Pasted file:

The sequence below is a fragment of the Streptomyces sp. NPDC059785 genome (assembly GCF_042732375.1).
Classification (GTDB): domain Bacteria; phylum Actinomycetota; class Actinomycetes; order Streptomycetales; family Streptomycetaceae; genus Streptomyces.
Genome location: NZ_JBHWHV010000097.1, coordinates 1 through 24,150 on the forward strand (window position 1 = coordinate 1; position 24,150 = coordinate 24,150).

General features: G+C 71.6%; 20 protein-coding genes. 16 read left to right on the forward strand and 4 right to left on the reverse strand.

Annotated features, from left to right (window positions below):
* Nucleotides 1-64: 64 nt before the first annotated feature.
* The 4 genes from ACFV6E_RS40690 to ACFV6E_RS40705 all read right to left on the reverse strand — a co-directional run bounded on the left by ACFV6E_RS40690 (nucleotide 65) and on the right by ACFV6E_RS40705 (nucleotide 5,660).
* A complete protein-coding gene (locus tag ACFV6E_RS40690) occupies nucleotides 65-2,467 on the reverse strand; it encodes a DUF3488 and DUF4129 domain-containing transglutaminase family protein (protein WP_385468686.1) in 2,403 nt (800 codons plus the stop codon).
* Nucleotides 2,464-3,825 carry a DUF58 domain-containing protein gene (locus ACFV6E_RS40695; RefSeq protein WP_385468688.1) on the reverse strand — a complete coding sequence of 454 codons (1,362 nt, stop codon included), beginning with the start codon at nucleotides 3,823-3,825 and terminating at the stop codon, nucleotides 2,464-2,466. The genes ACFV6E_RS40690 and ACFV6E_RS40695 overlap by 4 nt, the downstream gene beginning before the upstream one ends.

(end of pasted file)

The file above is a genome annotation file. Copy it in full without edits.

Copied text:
The sequence below is a fragment of the Streptomyces sp. NPDC059785 genome (assembly GCF_042732375.1).
Classification (GTDB): domain Bacteria; phylum Actinomycetota; class Actinomycetes; order Streptomycetales; family Streptomycetaceae; genus Streptomyces.
Genome location: NZ_JBHWHV010000097.1, coordinates 1 through 24,150 on the forward strand (window position 1 = coordinate 1; position 24,150 = coordinate 24,150).

General features: G+C 71.6%; 20 protein-coding genes. 16 read left to right on the forward strand and 4 right to left on the reverse strand.

Annotated features, from left to right (window positions below):
* Nucleotides 1-64: 64 nt before the first annotated feature.
* The 4 genes from ACFV6E_RS40690 to ACFV6E_RS40705 all read right to left on the reverse strand — a co-directional run bounded on the left by ACFV6E_RS40690 (nucleotide 65) and on the right by ACFV6E_RS40705 (nucleotide 5,660).
* A complete protein-coding gene (locus tag ACFV6E_RS40690) occupies nucleotides 65-2,467 on the reverse strand; it encodes a DUF3488 and DUF4129 domain-containing transglutaminase family protein (protein WP_385468686.1) in 2,403 nt (800 codons plus the stop codon).
* Nucleotides 2,464-3,825 carry a DUF58 domain-containing protein gene (locus ACFV6E_RS40695; RefSeq protein WP_385468688.1) on the reverse strand — a complete coding sequence of 454 codons (1,362 nt, stop codon included), beginning with the start codon at nucleotides 3,823-3,825 and terminating at the stop codon, nucleotides 2,464-2,466. The genes ACFV6E_RS40690 and ACFV6E_RS40695 overlap by 4 nt, the downstream gene beginning before the upstream one ends.